30. Vanschoenwinkel, B., A. Waterkeyn, T. Vandecaetsbeek, O. Pineau, P. Grillas & L. Brendonck, 2008b. Dispersal of freshwater invertebrates by large terrestrial mammals: a case study with wild boar (Sus scrofa) in Mediterranean wetlands. Freshwater Biology 53: 2264–2273.Google Scholar
  31. Waterkeyn, A., P. Grillas, B. Vanschoenwinkel & L. Brendonck, 2008. Invertebrate community patterns in Mediterranean temporary wetlands along hydroperiod and salinity gradients. Freshwater Biology 53: 1808–1822.CrossRefGoogle Scholar
  32. Waterkeyn, A., P. Grillas, E. R. M. De Roeck, L. Boven & L. Brendonck, 2009. Assemblage structure and dynamics of large branchiopods in Mediterranean temporary wetlands: patterns and processes. Freshwater Biology 54: 1256–1270.CrossRefGoogle Scholar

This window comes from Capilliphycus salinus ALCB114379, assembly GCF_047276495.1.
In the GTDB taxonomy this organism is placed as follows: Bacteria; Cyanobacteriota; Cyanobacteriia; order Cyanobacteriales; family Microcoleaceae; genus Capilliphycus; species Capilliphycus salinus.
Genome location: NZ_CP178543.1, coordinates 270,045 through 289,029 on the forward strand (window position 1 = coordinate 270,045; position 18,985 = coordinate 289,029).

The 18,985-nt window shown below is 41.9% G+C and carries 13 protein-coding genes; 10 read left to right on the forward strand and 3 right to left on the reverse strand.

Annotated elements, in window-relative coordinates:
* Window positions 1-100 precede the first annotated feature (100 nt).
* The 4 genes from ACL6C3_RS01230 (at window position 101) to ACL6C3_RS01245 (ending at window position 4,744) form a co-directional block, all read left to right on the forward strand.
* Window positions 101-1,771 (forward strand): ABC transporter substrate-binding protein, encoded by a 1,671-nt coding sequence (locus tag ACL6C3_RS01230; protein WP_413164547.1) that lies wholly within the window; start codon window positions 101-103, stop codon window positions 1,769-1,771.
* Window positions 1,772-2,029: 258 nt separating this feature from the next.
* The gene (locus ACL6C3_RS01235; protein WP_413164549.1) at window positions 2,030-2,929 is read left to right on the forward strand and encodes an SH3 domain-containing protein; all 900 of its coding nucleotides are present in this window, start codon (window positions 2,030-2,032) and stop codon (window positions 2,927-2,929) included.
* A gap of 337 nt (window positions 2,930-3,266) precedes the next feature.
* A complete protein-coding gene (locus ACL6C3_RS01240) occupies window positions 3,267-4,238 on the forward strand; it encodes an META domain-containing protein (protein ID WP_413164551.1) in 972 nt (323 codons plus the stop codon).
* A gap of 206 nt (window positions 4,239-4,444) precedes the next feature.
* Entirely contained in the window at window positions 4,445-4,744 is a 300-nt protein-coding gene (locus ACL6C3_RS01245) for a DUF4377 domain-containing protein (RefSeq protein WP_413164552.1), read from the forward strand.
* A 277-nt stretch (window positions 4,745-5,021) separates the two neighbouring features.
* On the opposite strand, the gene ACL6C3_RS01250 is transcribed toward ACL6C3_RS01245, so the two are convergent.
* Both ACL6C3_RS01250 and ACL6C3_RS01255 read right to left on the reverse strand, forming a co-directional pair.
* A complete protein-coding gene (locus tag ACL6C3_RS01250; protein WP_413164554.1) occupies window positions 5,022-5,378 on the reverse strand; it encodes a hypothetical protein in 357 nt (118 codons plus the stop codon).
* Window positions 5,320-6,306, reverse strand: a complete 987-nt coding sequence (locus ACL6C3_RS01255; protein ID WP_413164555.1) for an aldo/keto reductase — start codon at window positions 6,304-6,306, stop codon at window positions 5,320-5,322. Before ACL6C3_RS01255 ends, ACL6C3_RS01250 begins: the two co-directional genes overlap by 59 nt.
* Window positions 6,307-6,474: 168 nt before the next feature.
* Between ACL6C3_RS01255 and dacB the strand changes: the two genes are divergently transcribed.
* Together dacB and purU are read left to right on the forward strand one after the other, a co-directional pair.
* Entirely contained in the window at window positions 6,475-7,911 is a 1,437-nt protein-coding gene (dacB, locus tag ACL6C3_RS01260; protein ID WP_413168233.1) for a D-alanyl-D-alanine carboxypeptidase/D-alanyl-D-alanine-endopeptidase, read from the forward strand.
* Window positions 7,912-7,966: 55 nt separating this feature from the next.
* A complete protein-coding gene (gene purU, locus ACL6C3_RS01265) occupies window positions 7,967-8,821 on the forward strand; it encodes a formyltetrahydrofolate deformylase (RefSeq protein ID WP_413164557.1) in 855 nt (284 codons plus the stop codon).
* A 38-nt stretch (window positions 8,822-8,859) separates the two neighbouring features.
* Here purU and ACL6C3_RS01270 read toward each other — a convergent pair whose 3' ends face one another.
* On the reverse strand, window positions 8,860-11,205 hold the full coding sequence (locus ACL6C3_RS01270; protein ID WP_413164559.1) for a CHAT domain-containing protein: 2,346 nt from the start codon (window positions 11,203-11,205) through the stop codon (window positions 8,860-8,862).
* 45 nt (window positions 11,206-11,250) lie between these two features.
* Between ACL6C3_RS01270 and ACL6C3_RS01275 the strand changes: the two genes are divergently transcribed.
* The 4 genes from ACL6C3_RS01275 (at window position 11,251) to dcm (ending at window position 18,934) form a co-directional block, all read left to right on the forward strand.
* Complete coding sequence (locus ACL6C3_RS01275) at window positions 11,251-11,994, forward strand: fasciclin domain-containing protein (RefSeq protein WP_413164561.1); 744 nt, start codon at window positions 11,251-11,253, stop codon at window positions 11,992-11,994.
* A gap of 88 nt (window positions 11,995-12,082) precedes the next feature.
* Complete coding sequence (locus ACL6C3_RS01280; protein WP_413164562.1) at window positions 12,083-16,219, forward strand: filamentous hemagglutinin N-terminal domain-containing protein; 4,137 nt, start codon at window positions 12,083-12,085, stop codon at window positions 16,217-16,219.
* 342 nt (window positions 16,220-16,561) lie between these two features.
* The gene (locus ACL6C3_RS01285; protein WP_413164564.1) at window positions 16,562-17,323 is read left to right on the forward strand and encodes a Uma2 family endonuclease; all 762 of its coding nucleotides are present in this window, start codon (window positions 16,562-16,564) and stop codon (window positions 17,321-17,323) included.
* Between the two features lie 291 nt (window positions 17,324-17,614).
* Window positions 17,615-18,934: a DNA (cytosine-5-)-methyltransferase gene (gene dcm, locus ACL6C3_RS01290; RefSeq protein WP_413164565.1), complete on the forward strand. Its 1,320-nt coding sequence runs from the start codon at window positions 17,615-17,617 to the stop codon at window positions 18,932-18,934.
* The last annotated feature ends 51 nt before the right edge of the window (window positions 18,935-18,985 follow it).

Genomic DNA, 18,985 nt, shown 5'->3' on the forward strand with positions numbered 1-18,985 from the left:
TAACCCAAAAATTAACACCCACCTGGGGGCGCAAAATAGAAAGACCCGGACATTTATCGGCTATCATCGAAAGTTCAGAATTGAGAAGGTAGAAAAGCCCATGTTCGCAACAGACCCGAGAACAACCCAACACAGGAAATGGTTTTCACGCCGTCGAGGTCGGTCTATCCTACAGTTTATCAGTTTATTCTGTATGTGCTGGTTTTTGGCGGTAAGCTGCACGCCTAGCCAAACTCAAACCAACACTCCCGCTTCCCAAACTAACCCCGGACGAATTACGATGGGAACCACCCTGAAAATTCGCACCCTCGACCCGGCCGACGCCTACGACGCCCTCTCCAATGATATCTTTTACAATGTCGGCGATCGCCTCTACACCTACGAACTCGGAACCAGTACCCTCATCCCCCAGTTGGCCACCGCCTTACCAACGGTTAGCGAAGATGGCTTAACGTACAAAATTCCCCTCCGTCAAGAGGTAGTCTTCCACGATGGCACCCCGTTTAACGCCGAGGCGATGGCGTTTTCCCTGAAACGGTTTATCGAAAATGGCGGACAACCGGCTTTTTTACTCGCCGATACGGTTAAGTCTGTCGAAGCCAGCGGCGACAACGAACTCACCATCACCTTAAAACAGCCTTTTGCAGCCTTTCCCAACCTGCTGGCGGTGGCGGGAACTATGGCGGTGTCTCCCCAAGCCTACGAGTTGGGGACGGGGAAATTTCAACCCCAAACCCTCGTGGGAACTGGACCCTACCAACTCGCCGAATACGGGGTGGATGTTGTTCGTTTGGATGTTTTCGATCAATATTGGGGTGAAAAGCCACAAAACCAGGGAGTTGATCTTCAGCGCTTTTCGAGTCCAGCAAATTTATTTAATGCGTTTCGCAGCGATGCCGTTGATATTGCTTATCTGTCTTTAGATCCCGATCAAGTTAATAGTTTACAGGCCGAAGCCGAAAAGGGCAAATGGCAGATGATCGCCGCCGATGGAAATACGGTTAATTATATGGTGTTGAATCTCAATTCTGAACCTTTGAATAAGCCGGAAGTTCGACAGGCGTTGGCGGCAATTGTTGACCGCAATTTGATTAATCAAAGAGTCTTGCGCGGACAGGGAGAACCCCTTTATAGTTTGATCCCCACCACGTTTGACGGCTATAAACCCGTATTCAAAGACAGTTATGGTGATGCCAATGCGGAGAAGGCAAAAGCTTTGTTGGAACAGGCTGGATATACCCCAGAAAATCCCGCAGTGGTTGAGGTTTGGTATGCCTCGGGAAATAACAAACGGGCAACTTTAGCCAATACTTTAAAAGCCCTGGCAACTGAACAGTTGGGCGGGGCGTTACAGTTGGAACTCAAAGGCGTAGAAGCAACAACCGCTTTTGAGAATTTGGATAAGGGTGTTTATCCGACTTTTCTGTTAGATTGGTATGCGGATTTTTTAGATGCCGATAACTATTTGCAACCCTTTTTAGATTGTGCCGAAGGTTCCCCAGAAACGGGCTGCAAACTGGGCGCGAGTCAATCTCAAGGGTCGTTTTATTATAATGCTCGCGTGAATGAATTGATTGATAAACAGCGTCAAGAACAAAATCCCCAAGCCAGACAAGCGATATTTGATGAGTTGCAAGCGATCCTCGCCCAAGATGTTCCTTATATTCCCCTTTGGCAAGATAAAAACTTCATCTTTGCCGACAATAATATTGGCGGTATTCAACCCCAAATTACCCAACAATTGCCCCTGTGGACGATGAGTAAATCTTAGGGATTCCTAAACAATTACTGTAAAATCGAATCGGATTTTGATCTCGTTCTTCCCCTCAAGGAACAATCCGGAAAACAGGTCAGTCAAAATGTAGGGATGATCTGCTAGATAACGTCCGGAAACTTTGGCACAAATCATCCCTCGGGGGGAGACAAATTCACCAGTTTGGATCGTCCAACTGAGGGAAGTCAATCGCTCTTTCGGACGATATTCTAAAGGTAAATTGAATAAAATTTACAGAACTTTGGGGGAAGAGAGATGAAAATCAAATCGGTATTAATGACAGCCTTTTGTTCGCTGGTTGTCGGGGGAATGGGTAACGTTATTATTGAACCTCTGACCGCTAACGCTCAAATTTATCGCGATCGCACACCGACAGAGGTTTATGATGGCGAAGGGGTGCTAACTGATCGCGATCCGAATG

33. Waterkeyn, A., B. Vanschoenwinkel, S. Elsen, M. Anton-Pardo, P. Grillas & L. Brendonck, 2010. Unintentional dispersal of aquatic invertebrates via foot wear and motor vehicles in a Mediterranean wetland area. Aquatic Conservation: Marine and Freshwater Ecosystems 20: 580–587.CrossRefGoogle Scholar
  34. Woods, C., L. Contreras, G. Willner-Chapman & H. P. Whidden, 1992. Myocastor coypus. Mammalian Species 398: 1–8.CrossRefGoogle Scholar

Copyright information

© Springer Science+Business Media B.V. 2010

Authors and Affiliations

  • Aline Waterkeyn
    • 1
    • 2
    Email author
  • Olivier Pineau
    • 2
  • Patrick Grillas
    • 2
  • Luc Brendonck
    • 1
  1. 1.Laboratory of Aquatic Ecology and Evolutionary Biology, Katholieke Universiteit LeuvenLeuvenBelgium
  2. 2.Research Center for Mediterranean Wetlands, Tour du Valat, Le SambucArlesFrance

Personalised recommendations